Cryptocurrency that you have not “bought” is still treated as taxable income, this includes the following activities:
Crypto payments - if you’re being paid in crypto by your employer you will be taxed according to your income tax bracket.
Mining - Miners should establish if their activity classes them as a hobbyist or business miner - click here for guidance. Hobbyists should declare cryptocurrency received as additional income on Form 1040 Schedule 1. Business miners should report on Schedule C Profit or Loss from Business, their income is subject to 15.3% self-employment employment tax.
Rewards - this could be from staking, masternodes, interest on crypto deposits, etc. These types of activities should be analyzed and reported for tax in the same way as mining.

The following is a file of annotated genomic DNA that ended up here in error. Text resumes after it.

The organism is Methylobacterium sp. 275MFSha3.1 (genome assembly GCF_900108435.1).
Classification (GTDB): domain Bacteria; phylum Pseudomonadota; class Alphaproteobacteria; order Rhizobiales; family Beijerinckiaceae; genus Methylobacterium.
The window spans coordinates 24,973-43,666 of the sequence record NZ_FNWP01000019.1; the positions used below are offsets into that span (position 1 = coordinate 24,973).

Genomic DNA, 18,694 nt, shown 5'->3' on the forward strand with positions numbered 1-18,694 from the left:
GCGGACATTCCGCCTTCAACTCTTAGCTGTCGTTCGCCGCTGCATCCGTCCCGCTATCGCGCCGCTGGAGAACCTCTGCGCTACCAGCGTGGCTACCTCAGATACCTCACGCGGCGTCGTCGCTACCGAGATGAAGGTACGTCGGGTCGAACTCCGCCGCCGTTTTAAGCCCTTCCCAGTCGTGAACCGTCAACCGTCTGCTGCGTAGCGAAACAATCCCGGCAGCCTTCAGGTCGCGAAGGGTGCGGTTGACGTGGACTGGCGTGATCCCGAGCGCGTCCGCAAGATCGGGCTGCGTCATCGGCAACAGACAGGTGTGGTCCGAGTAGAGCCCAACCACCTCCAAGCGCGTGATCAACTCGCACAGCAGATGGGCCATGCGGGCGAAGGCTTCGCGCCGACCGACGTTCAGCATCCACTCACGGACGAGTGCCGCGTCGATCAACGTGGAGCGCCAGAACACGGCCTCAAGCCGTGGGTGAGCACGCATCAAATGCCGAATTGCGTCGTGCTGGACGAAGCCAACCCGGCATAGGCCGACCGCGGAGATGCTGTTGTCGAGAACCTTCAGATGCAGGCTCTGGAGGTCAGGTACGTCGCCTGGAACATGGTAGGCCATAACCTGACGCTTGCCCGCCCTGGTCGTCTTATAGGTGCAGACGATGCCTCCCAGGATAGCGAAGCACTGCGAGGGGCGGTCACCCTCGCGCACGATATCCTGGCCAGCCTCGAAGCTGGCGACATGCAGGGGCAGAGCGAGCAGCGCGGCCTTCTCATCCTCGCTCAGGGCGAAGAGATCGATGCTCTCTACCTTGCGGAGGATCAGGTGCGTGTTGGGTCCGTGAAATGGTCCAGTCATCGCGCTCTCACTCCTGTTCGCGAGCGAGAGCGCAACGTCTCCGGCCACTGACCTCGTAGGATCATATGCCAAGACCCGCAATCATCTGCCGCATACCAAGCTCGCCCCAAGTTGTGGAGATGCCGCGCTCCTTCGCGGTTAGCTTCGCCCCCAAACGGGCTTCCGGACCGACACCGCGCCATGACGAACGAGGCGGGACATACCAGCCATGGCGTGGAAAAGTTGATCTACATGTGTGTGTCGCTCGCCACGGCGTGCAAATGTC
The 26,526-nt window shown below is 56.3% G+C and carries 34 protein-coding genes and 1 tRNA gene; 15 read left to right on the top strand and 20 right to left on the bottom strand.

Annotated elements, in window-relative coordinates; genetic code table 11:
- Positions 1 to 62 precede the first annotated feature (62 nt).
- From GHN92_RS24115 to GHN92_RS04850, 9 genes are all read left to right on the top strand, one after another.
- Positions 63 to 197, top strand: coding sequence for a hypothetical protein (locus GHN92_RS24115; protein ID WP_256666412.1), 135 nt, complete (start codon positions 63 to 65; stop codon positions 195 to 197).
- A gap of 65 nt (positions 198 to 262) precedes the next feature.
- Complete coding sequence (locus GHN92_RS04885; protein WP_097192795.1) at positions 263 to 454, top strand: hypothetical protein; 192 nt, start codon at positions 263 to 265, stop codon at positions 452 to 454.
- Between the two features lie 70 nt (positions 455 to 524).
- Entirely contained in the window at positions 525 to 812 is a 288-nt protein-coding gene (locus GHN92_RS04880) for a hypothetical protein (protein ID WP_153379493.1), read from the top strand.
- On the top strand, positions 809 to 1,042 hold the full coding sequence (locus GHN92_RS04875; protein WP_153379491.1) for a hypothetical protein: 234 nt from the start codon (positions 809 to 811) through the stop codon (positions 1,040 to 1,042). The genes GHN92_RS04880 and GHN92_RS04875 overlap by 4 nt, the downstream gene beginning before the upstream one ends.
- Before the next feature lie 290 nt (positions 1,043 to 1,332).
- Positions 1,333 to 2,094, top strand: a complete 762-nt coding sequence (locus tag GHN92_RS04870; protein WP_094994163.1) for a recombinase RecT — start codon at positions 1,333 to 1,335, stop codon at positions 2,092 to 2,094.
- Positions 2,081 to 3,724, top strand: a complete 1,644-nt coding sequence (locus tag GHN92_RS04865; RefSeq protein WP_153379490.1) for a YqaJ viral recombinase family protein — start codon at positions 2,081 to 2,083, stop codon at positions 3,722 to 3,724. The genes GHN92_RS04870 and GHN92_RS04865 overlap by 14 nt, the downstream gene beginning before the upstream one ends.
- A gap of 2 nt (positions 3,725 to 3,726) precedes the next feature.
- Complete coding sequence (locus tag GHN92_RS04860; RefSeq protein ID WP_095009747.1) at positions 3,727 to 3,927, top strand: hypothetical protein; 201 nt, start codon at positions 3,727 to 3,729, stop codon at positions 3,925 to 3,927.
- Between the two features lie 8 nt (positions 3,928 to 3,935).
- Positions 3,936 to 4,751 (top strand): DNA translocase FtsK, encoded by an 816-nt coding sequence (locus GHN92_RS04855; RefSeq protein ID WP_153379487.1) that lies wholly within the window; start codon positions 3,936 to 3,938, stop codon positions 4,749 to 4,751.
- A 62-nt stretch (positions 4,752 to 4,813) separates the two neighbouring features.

Hard forks - New coins received after a hard fork are taxable and should be treated as ordinary income equal to the fair market value of the new crypto when received. See more detailed information about hard forks.
Airdrops - The taxable income from an airdrop would be the fair market value in USD of the airdropped coins at the time they are received.
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Disclaimer: This article is intended as an informative piece. This is not accounting or tax advice. Please speak to a qualified tax professional about your specific circumstances before acting upon any of the information in this article.